Make Your Own Fog Juice

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Introduction: Make Your Own Fog Juice

Make your very own fog juice that is cheap and very effective!
All you need is a few things.

*What You'll Need:*

• Distilled Water
• Glycerin 
• Container
• Fog Machine

• Measuring Cup

Step 1: Distilling Your Water

Distilling water simply means that you are removing the minerals that build up in small pipes, such as in a fog machine.

You may have a solution to distilling your water, buying distilled water is much cheaper and easier.

Step 2: Mix Water & Glycerin

Very Thicker Smoke:
30% Glycerin | 70% Water

Medium Thick Smoke:
20% Glycerin | 80% Water

Less Thick Smoke:
15% Glycerin | 85% Water


Note:

• Make sure that your smoke is not to thick, fog can blur someone's
vision and make it hard to see where you are going.

• Measurements do not have to be exact, but should be rather close.


Step 3: Store in a Container

Store your final solution into an empty, clean container you have. Make sure to store all unused fog juice in a container before storing it. Keeping fog juice in the fog machine can clog the machine and can also cause infections to grow in the liquid, making it become no good for use. Adding a few drops of bleach to each liter can prevent infections from growing.

Enjoy!

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  • next time I will use...-Stargazer0506

    Stargazer0506 made it!

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user

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31 Comments

Making distilled water.

Distilled water can be created as a by-product of other devices in your home...

a) The ice that builds up in your refrigerator - though this can be quite dirty and contaminated with bits of food etc. depending on how clean you keep your fridge.

b) Water from a dehumidifier - this seems quite good. I'd recommend filtering it either through filter paper or through several thicknesses of kitchen paper to remove any dust. We use a dehumidifier to assist clothes drying and we produce several litres of distilled water every week. For long term storage, adding a few millilitres of isopropanol per litre distilled water seems to prevent any bacterial build up.

user

You can also use an reverse osmosis filter,from fishkeeper shops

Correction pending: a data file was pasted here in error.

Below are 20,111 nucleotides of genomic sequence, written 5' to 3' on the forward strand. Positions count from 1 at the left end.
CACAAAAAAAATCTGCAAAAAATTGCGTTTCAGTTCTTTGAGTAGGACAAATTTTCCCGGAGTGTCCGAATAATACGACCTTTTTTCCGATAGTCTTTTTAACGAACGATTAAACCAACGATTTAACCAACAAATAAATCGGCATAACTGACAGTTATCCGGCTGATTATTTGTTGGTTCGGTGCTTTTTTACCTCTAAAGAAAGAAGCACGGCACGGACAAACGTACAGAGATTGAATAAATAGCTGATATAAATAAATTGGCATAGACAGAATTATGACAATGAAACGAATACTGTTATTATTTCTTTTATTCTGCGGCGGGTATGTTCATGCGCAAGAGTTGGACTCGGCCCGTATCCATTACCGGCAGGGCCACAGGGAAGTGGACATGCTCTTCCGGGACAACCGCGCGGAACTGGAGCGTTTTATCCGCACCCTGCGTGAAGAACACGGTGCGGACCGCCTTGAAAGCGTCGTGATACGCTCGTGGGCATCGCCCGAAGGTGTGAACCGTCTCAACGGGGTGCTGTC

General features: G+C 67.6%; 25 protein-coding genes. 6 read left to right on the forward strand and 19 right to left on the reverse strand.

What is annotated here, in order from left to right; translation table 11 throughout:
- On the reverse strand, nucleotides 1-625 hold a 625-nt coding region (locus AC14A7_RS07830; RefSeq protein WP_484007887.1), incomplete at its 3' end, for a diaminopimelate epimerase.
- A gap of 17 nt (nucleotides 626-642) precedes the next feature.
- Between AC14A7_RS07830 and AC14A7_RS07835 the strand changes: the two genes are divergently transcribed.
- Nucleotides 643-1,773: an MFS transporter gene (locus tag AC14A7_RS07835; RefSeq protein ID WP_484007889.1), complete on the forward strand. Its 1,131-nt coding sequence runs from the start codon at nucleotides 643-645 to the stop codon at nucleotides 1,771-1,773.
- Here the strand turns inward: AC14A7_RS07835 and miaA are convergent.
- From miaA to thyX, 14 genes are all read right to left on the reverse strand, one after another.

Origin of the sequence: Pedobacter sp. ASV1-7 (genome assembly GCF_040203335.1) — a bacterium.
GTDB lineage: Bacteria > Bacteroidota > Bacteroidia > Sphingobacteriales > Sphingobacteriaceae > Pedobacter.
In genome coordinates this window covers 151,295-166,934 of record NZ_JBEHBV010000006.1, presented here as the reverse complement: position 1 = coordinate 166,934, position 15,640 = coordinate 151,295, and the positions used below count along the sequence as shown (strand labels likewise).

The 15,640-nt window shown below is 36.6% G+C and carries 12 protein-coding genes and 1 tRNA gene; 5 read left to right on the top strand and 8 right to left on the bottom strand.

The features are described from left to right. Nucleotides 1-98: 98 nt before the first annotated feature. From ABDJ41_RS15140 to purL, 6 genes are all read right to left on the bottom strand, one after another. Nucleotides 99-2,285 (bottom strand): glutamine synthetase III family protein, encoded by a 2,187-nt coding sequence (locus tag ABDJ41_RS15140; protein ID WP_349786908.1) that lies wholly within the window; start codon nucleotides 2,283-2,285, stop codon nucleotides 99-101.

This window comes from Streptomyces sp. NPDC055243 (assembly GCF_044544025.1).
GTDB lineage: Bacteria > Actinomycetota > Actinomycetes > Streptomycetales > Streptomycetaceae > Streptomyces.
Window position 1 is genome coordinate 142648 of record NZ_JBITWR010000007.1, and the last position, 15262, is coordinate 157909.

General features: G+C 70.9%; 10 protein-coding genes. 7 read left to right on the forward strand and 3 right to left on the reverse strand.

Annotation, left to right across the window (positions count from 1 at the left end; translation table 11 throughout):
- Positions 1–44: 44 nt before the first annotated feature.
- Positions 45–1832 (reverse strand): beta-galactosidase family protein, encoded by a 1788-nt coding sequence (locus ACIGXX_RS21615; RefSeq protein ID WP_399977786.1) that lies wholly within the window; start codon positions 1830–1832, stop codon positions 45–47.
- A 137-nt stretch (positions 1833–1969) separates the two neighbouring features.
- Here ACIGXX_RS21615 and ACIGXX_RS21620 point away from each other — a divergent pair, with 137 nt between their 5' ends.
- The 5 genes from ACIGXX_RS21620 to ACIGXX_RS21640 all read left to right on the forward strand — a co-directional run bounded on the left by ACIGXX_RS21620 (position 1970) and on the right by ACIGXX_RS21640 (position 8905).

Simply boiling water will not remove minerals. Distilling water would be accomplished by converting it to steam, then back to water, leaving the minerals and other impurities in the pan. What you have described here is a good way to sterilize water, but it will not remove minerals. The best way would be to purchase distilled water or to use a filter to remove the majority of the impurities that might cause problems.

Thank you very much for that. Boiling water can be used to remove some minerals, such as the ones that cause water to become stagnant.

Thank you for your input.

I'm sure you are wrong there. Water, on boiling vaporises and it is the vapour that is pure water. No minerals can be ever removed by just boiling, except for Ca/Mg(HCO3)2 (bicarbonates of calcium or magnesium) which form the precipitate CaCO3 which gets deposited on the vessel . However, in these times finding this "hardness" in water is very rare, and the fog might be contaminated by complexes of various 'other' salts and minerals present in non-distilled water.

Just for the info.

Great instructable and thanks for sharing :)

Im gonna make it with very thick smoke :D

Hi guys, I'm not too sure if there's a slippery finish, I just wanted to make a suggestion that if you want a cheap distilled water, I'd recommend battery water...it's available in all gas stations and it's truly distilled.

But, saying that, I do plan on using my new fog machine in an exhibition (tiled floors), I think I have to lower the glycerine content to make sure it's not TOO slippery, if a visitor slips and breaks their back, I'm in the deep end.

hello. would adding a food coloring or some sort of scent, change the color or smell of the fog. and also, would it be possible to take this liquid put it into a container, and then like drop in something redhot and have same effect?

Thank you. U save my day ?☺

Is that vegetable glycerin or polypropelene glycol?